As schools worldwide go digital, necessitated by today’s global landscape and workforce expectations, using software to augment student outcomes and teach appropriate real-world behavior becomes a cornerstone of raising a generation of responsible and productive citizens.
Today, parents use technology for everything from reading their kids bedtime stories to teaching them to tell time and tie their shoes. Technology also helps bring family members across the globe “face-to-face” in real time (and often for free), in ways that were once impossible. With advances like these, it makes sense that schools are also increasingly using technology in an attempt to improve learning and increase access to resources. Technology can also make resources more affordable than in the past—versus using traditional teaching tools and textbooks—and makes it easier for educators to ensure the resources they’re using are up to date.
The ability for students to move from passive receivers to active stakeholders in their own learning is a key element that drives policymakers and educators to invest significant resources in new technology. Still, the ways teachers and school administrators choose to implement technology may vary, and depends on a number of factors. Everything from a school’s budget to wifi bandwidth come into play, but often the most significant factor is teacher preference and curriculum design.
The presence of devices in classrooms does more than facilitate unprecedented access to resources and information—itself a powerful asset for learning; the availability of devices (and extensions and apps that fundamentally augment the devices’ capabilities) is actually transforming the way teachers and students connect and think about education as a whole.
The Digital Teaching Assistant
We’ve all been there. Someone’s looking over our shoulder or standing behind us as we text, talk on the phone, or type on a computer, and suddenly we’re more aware of their presence than we are of the task at hand. This kind of behavior, while often with good intention, can be very distracting.
This “hypervigilance” is even more pronounced for students when teachers stand over their shoulders and watch them work, because they are particularly sensitive to garnering their teachers’ approval on classwork and homework. It can also have a negative influence on the work itself, since the students aren’t able to give their full attention to the task at hand (nor can the teacher, for that matter). Teachers can’t give students appropriate feedback by looking over their shoulders and watching them work through a problem, because their very presence alters the way students interact with the material and assignments.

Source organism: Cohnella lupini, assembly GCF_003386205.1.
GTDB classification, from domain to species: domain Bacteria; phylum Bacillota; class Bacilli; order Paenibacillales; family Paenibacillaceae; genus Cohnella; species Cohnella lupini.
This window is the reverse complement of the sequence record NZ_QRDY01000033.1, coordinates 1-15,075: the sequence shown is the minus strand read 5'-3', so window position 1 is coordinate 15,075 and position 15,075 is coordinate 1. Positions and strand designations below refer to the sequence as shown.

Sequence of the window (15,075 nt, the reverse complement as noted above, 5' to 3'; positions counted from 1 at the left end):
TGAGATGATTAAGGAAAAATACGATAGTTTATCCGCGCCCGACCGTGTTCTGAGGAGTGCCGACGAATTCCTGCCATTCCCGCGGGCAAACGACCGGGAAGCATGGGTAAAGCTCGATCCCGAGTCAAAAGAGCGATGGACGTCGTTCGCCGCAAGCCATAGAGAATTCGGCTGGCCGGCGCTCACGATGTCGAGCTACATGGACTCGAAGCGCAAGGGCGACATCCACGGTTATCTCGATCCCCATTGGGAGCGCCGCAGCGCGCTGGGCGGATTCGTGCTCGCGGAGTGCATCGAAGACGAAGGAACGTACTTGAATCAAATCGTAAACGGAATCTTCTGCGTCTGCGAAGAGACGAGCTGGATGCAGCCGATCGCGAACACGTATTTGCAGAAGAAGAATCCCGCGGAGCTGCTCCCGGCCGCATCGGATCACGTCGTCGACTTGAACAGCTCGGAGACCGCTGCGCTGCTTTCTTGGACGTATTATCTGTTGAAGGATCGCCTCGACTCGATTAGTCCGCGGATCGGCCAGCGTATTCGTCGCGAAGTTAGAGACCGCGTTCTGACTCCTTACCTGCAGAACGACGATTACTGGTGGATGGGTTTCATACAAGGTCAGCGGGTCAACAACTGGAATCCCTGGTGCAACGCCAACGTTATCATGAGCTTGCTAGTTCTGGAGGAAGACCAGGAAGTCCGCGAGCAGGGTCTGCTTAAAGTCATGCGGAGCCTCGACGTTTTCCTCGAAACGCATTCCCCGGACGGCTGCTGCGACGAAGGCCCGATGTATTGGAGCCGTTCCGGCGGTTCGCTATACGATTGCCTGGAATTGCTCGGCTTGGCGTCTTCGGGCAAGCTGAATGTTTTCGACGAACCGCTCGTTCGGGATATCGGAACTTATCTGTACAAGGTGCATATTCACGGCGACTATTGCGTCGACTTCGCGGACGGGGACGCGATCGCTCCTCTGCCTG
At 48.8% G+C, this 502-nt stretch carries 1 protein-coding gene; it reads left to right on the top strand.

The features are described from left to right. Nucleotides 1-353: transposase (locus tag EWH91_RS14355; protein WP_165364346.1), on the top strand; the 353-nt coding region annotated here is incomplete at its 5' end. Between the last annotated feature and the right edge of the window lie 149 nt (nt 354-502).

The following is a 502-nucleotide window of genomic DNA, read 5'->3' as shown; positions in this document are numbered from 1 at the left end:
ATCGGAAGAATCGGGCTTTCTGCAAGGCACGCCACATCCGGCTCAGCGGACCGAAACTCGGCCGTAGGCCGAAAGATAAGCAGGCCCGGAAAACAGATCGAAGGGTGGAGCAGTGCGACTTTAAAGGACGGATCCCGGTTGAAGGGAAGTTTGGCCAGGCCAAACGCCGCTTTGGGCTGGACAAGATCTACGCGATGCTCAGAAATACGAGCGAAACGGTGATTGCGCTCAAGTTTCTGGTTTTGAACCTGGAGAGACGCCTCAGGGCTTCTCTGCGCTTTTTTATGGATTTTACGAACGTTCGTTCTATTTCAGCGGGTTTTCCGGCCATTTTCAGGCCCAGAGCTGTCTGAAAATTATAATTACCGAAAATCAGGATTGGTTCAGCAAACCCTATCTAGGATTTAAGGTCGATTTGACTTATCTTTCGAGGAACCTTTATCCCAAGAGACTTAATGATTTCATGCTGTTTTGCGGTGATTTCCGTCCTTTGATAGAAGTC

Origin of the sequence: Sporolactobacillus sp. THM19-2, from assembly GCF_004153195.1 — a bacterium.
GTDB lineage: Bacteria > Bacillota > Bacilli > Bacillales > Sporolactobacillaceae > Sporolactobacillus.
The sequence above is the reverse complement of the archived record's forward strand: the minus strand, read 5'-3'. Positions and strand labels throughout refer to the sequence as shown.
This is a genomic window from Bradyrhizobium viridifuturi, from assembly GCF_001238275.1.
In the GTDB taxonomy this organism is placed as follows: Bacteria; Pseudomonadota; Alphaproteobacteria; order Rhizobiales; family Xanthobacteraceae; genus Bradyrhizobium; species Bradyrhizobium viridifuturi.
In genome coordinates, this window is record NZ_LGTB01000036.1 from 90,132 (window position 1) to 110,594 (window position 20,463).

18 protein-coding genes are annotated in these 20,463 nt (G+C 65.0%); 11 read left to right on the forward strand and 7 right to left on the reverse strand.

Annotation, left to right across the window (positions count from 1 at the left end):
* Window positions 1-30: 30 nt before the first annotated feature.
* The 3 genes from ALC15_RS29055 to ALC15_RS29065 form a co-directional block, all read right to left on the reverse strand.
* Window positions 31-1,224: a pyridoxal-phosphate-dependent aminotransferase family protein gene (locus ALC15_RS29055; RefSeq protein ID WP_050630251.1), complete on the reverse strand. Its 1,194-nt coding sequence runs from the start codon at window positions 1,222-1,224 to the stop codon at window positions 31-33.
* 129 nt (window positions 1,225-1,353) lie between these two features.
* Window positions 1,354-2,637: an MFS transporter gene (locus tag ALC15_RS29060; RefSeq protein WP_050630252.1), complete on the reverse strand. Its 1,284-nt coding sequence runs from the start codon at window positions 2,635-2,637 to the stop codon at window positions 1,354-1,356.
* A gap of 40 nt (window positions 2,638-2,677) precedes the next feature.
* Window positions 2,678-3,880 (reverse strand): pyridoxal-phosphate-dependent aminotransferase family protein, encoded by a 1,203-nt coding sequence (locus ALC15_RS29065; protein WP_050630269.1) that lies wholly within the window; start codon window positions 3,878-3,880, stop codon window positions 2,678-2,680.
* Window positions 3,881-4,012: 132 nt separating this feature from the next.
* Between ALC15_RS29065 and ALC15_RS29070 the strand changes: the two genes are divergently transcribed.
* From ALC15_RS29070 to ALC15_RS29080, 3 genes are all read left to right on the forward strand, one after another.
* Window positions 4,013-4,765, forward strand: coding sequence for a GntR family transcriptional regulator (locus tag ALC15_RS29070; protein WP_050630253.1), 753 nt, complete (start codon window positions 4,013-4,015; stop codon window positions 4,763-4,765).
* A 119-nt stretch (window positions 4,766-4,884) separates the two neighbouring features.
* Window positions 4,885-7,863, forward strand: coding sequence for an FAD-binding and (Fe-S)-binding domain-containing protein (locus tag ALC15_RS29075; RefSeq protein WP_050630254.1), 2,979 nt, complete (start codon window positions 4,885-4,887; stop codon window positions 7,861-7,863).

At GoGuardian, we’ve interacted with teachers who use our products and the devices in their classrooms in a variety of ways. These educators use technology to streamline practices and procedures they used to perform with traditional tools. These can include:
creating and collecting assignments
communicating with other teachers
scheduling parent-teacher conferences
providing digital textbooks instead of printed versions
managing interactions between students in a given class
calculating grades and keeping grade books up to date
There are also teachers who use devices in their classrooms to do things that other technological platforms facilitate, but which were previously unavailable in school settings. These include:
remotely communicating with students off-campus about homework or classwork questions
demonstrating concepts and experiments that are either too far removed or too expensive
too dangerous, bulky, or messy for students
exposure to cultures around the world, both contemporary and historic
too expensive to purchase materials
real-time feedback and insight and help students as soon as they get stuck
no time wasted being frustrated
individual attention for an entire classroom in real time
The last point, allowing teachers to tailor instruction to each individual student by guiding students through the process of doing assignments and fully understand how they think, where they get stuck, and the resources they choose to employ when they encounter challenges, allows teachers to become as intricately involved in the classwork assignments they give students. This gives teachers more granular insight into student needs, challenges, and strengths, allowing them to highlight successful ways certain students think through a problem. They can can share these techniques and strategies with others who may be struggling to understand the way the teacher first presented it.
The opportunity for students to learn through the process of working through assignments, rather just getting feedback once they are submitted, is one of the most significant and unparalleled values GoGuardian for Teachers offers students and educators.
The availability of options and alternate ways of thinking is paramount to creating innovative thinkers who are not forced into rote memorization or a single right or wrong way of doing things. This flexibility is essential to creating a generation of makers, thinkers, and leaders who will excel in the second half of the 21st century workforce.